Interpretation of a work
Interpretation is the explanation of the
meaning of something
In a thesis/dissertation/research study:
The summary and evaluation of a work for
its application in a study
Two Levels of Action
1. Pointing out the main ideas or elements
of a work
2. Interpreting them in a supported way as
they relate to a specific situation
In other words…
A mere description is not critical analysis
Why Performing Critical Analysis Is
Different from Describing?
They have different goals and
in fact a description is the
input of critical analysis
Adapted from Cottrell, S. (2003). The study skills handbook .
Some of their differences are:
Description Critical Analysis
States what happened Identifies its significance
States what something is like Evaluates strengths and weaknesses
Lists details Evaluates relative significance of details
States the order in which things happened Makes reasoned judgment
Says how to do something Argues a case according to the evidence
Explains what a theory says Shows why something is relevant or suitable
Notes the method used Identify whether is appropriate or useful
Says when something occurred Identify why timing is important
States the different components Weighs up their importance
States options Give reasons for selecting options
Actions Associated to Critical Analysis
Identify Make Show
Critical analysis implies that you:
Provide the following elements:
• Main ideas or findings of the work
• Reasons why it is important
• What it fails to address (if applicable)
• How it links to your own situation
• Similar and different points of view on
main ideas or conclusions
Why Do You Have to Do That?
To convince people of the relevance and validity of
In the academic world, critical analysis is a
tool necessary to support or challenge a
study and its findings and, therefore, give
it a place within the corresponding field of
You need two basic elements to work with:
• Input: the work or situation you work with
• Courses of actions: sets of points to pay
attention to or questions to ask
In this webinar, we are focusing on how
to perform critical analysis in daily life
situations (including academic ones)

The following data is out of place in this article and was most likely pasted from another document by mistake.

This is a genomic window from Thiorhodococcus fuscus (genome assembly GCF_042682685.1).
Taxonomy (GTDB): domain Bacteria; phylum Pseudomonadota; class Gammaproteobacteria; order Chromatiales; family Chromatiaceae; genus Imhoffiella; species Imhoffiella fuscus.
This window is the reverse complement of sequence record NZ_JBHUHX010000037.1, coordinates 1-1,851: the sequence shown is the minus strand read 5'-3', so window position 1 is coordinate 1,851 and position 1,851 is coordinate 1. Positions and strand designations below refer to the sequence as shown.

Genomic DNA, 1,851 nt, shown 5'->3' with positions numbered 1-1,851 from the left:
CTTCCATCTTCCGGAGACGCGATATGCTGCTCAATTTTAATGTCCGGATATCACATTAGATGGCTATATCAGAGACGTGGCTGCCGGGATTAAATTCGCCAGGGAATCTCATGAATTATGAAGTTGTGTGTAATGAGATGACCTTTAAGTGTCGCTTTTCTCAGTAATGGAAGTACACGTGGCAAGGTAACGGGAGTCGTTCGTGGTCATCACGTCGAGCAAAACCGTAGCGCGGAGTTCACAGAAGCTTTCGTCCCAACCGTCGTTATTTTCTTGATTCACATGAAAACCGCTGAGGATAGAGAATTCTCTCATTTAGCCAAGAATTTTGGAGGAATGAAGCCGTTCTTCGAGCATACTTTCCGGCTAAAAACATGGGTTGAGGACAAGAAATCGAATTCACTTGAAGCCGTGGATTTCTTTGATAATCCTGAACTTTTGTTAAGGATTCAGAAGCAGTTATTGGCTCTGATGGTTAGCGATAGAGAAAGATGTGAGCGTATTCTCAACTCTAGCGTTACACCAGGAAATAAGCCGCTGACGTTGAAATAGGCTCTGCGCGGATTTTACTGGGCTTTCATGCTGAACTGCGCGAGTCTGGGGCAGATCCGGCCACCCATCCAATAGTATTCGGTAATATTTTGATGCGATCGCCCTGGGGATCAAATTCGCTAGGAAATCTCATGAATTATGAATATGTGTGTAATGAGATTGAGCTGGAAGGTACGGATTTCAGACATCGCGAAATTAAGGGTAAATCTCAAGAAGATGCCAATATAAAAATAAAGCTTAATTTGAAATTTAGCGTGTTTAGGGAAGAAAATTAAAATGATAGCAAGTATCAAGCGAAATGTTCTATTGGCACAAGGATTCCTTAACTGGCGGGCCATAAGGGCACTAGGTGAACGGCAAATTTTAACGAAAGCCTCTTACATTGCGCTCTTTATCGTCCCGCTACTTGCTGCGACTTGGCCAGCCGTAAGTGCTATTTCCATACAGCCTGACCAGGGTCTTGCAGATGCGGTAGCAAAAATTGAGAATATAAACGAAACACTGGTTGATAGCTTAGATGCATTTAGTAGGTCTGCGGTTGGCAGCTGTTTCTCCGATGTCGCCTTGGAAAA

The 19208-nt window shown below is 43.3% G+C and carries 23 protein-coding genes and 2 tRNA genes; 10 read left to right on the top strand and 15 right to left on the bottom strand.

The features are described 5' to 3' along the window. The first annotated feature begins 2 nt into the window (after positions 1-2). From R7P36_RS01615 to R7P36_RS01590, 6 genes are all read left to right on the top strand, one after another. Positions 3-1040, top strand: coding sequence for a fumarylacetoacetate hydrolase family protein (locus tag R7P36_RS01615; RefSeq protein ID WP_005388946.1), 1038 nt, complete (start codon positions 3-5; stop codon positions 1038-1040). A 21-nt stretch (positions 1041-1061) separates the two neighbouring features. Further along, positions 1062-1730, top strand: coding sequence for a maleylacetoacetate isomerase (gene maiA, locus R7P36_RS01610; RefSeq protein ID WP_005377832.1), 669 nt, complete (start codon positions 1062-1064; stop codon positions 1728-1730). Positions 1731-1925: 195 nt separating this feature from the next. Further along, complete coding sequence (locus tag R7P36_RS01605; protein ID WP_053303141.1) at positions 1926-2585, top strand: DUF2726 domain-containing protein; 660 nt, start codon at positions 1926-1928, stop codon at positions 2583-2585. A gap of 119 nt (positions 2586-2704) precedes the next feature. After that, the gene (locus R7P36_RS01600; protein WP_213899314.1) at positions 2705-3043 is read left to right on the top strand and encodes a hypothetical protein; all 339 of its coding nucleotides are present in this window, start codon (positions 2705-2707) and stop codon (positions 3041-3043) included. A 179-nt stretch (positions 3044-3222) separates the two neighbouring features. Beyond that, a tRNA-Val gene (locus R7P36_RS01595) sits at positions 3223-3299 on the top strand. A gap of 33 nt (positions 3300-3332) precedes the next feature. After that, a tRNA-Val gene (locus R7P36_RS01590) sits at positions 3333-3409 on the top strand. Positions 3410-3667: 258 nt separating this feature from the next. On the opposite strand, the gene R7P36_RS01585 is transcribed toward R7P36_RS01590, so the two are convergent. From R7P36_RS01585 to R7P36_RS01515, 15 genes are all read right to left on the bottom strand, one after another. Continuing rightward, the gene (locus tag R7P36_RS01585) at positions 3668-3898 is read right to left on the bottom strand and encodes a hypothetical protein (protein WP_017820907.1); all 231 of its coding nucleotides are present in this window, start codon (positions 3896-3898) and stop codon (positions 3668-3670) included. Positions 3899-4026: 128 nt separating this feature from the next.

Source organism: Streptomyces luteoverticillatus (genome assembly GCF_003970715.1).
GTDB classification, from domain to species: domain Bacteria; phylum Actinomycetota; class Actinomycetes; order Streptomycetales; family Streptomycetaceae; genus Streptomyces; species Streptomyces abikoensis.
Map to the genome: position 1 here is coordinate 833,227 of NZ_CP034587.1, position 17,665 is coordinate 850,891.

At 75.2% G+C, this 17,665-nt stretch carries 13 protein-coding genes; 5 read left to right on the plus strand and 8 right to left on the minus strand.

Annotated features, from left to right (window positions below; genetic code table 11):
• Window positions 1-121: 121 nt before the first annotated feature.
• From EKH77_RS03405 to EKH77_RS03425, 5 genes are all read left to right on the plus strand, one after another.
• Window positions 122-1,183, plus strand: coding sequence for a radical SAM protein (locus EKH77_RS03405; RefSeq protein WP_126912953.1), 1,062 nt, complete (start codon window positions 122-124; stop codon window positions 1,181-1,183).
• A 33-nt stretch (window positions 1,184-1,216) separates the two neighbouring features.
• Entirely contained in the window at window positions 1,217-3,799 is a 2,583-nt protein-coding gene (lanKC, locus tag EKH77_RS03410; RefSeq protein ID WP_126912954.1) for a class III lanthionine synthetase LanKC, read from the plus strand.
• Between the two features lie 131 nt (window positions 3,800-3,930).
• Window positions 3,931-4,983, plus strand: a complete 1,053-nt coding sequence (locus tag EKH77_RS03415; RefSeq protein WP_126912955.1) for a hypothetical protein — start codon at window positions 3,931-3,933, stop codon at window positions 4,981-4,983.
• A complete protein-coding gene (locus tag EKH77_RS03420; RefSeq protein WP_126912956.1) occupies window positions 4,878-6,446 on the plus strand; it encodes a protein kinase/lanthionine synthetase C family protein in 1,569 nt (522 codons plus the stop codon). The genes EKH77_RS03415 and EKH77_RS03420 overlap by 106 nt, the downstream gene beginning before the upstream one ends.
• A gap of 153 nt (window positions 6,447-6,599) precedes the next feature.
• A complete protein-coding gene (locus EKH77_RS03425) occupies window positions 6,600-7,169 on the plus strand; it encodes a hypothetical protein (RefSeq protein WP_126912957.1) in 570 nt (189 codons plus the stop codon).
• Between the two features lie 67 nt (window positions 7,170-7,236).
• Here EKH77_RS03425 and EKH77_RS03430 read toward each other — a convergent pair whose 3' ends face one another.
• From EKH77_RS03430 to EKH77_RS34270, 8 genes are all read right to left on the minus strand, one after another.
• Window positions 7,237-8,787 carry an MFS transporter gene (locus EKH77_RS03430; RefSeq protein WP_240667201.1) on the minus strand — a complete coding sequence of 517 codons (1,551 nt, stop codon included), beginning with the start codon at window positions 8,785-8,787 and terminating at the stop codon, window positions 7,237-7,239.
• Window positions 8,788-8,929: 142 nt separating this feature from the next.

In the next webinar, we will discuss
critical analysis in theses/dissertations
Courses of Actions to Do Critical
• Points to pay attention to
• Questions to ask
Points to Pay Attention to
• The main ideas of the work or situation
• The goal
• The thesis (premise) that the author of the work or the
people involved in the situation support
• Who is involved, what happens, where, when, how, and
• The achievement of the goal
• What you like or do not like and why
Questions to Ask
• What are the main ideas or elements of the work or situation?
• What is the established goal?
• What is the premise (thesis) that is exposed in the work or situation?
• What happens?
• Where does it happen?
• Who is involved?
• Why does it happen?
• Was the established goal achieve? Why? Why not?
• How consistent is the work or situation? Why?
• What do you like? What do you dislike?
• What is your opinion about the work or situation?
• Why do you think so?
• What alternative actions would you propose? Why?
Different ways of approaching
critical analysis. Same goal.
Choose the one that best fits your
own cognitive and learning style
1. What critical analysis means
2. How it differs from description
3. What you are expected to do
4. Why you should do critical analysis
5. Examples of courses of action to perform it
Now You Know
Reflect upon what has been said,
decide to make critical analysis part of
your personal and professional life,
Practice, practice, practice,......
Exercise to Practice
In the next slide, you will find a template to guide
you when performing critical analysis using daily
You are invited to the second webinar about critical
analysis where you can share your experience
doing it. In that webinar, we will discuss how
critical analysis can be done when writing theses/
dissertations/ research reports
Adapted from Rankin & Wolfe (n.d). Critical analysis template.
Introduction • Title, author, date of publication
• Main ideas
• Author’s thesis
• Your thesis and main ideas about the work
The film “…”, created and directed by…, is excellent because ...
The article “...” by … is basically a bad copy of ... because...
Summary • State the main ideas of the work
• State elements like what happens, where, when, how, who is involved, and why
• Summarize the author’s point of view
• Discuss the structure and/or style of the work
Use the following prompts to guide your work:
This article is about… The main character…
The author thinks… The setting is…
The main ideas presented are… The central thesis is…
The reasons behind the main character’s actions are…
The author concludes…
Analysis • State what you like or not
• Support your point of view and illustrate it using specific examples from the work
• Evaluate the achievement of the established goal
• Analyze the work stating if it is: focused, clear, original, informative, well-written,
consistent in the use of terms and lines of thought, interesting, appropriate for the
audience, well researched, etc.
Conclusion • Restate your thesis by means of paraphrasing the one presented in the introduction
• Do the same with your own ideas.
• Propose an alternative course of action (if applicable)
• Make a call to action like: You must watch this film because… / Don’t buy this book
Choose a book/ article/ film/and write down a piece of critical analysis completing
the following information:
Cottrell, S. (2003). The study skills handbook (2nd ed). New York,
NY: Palgrave Macmillan.
Hitchens, C. (2001). Letters to a young contrarian. New York, NY:
Rankin, K. & Wolfe, S. (n.d.). Critical analysis template. Thompson
Rivers University. Writing Centre. Retrieved from
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